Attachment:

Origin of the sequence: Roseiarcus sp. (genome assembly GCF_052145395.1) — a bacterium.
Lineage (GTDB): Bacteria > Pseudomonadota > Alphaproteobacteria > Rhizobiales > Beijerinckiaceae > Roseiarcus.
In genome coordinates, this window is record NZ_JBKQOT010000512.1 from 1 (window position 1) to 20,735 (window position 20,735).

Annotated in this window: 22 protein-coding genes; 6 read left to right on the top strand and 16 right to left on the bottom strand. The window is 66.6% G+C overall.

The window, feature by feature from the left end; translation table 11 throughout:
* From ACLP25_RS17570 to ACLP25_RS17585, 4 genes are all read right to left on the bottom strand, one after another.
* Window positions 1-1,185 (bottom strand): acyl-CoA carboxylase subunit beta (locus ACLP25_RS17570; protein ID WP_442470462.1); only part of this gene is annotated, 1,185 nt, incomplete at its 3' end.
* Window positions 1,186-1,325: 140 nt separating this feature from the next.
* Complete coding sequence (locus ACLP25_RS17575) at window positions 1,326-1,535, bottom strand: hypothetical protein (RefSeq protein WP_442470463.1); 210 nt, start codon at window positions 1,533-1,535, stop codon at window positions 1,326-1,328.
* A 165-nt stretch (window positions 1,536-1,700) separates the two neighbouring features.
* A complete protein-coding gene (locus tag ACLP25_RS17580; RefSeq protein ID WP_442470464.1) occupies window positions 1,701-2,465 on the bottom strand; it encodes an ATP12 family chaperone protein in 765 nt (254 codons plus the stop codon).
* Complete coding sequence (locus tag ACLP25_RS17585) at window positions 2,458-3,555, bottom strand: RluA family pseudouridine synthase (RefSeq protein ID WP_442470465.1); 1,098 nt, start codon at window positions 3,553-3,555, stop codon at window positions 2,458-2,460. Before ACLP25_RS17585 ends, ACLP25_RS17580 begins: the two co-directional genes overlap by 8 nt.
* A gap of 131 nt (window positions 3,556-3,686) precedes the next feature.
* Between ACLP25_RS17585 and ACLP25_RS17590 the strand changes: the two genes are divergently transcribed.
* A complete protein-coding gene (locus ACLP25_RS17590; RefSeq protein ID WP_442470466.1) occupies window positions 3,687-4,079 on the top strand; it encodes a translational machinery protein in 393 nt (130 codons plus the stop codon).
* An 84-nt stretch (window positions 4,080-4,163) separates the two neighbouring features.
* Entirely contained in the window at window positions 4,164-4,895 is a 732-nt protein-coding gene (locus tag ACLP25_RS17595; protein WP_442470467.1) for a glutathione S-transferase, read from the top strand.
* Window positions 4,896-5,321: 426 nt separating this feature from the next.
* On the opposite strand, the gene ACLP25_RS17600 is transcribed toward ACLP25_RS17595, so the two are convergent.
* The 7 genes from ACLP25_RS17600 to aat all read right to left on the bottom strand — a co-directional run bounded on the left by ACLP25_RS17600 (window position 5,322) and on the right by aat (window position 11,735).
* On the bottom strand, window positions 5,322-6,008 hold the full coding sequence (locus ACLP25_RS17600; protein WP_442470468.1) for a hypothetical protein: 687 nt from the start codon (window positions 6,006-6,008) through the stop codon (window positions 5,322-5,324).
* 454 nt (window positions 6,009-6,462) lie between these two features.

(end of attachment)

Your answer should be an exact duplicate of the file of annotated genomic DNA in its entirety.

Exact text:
Origin of the sequence: Roseiarcus sp. (genome assembly GCF_052145395.1) — a bacterium.
Lineage (GTDB): Bacteria > Pseudomonadota > Alphaproteobacteria > Rhizobiales > Beijerinckiaceae > Roseiarcus.
In genome coordinates, this window is record NZ_JBKQOT010000512.1 from 1 (window position 1) to 20,735 (window position 20,735).

Annotated in this window: 22 protein-coding genes; 6 read left to right on the top strand and 16 right to left on the bottom strand. The window is 66.6% G+C overall.

The window, feature by feature from the left end; translation table 11 throughout:
* From ACLP25_RS17570 to ACLP25_RS17585, 4 genes are all read right to left on the bottom strand, one after another.
* Window positions 1-1,185 (bottom strand): acyl-CoA carboxylase subunit beta (locus ACLP25_RS17570; protein ID WP_442470462.1); only part of this gene is annotated, 1,185 nt, incomplete at its 3' end.
* Window positions 1,186-1,325: 140 nt separating this feature from the next.
* Complete coding sequence (locus ACLP25_RS17575) at window positions 1,326-1,535, bottom strand: hypothetical protein (RefSeq protein WP_442470463.1); 210 nt, start codon at window positions 1,533-1,535, stop codon at window positions 1,326-1,328.
* A 165-nt stretch (window positions 1,536-1,700) separates the two neighbouring features.
* A complete protein-coding gene (locus tag ACLP25_RS17580; RefSeq protein ID WP_442470464.1) occupies window positions 1,701-2,465 on the bottom strand; it encodes an ATP12 family chaperone protein in 765 nt (254 codons plus the stop codon).
* Complete coding sequence (locus tag ACLP25_RS17585) at window positions 2,458-3,555, bottom strand: RluA family pseudouridine synthase (RefSeq protein ID WP_442470465.1); 1,098 nt, start codon at window positions 3,553-3,555, stop codon at window positions 2,458-2,460. Before ACLP25_RS17585 ends, ACLP25_RS17580 begins: the two co-directional genes overlap by 8 nt.
* A gap of 131 nt (window positions 3,556-3,686) precedes the next feature.
* Between ACLP25_RS17585 and ACLP25_RS17590 the strand changes: the two genes are divergently transcribed.
* A complete protein-coding gene (locus ACLP25_RS17590; RefSeq protein ID WP_442470466.1) occupies window positions 3,687-4,079 on the top strand; it encodes a translational machinery protein in 393 nt (130 codons plus the stop codon).
* An 84-nt stretch (window positions 4,080-4,163) separates the two neighbouring features.
* Entirely contained in the window at window positions 4,164-4,895 is a 732-nt protein-coding gene (locus tag ACLP25_RS17595; protein WP_442470467.1) for a glutathione S-transferase, read from the top strand.
* Window positions 4,896-5,321: 426 nt separating this feature from the next.
* On the opposite strand, the gene ACLP25_RS17600 is transcribed toward ACLP25_RS17595, so the two are convergent.
* The 7 genes from ACLP25_RS17600 to aat all read right to left on the bottom strand — a co-directional run bounded on the left by ACLP25_RS17600 (window position 5,322) and on the right by aat (window position 11,735).
* On the bottom strand, window positions 5,322-6,008 hold the full coding sequence (locus ACLP25_RS17600; protein WP_442470468.1) for a hypothetical protein: 687 nt from the start codon (window positions 6,006-6,008) through the stop codon (window positions 5,322-5,324).
* 454 nt (window positions 6,009-6,462) lie between these two features.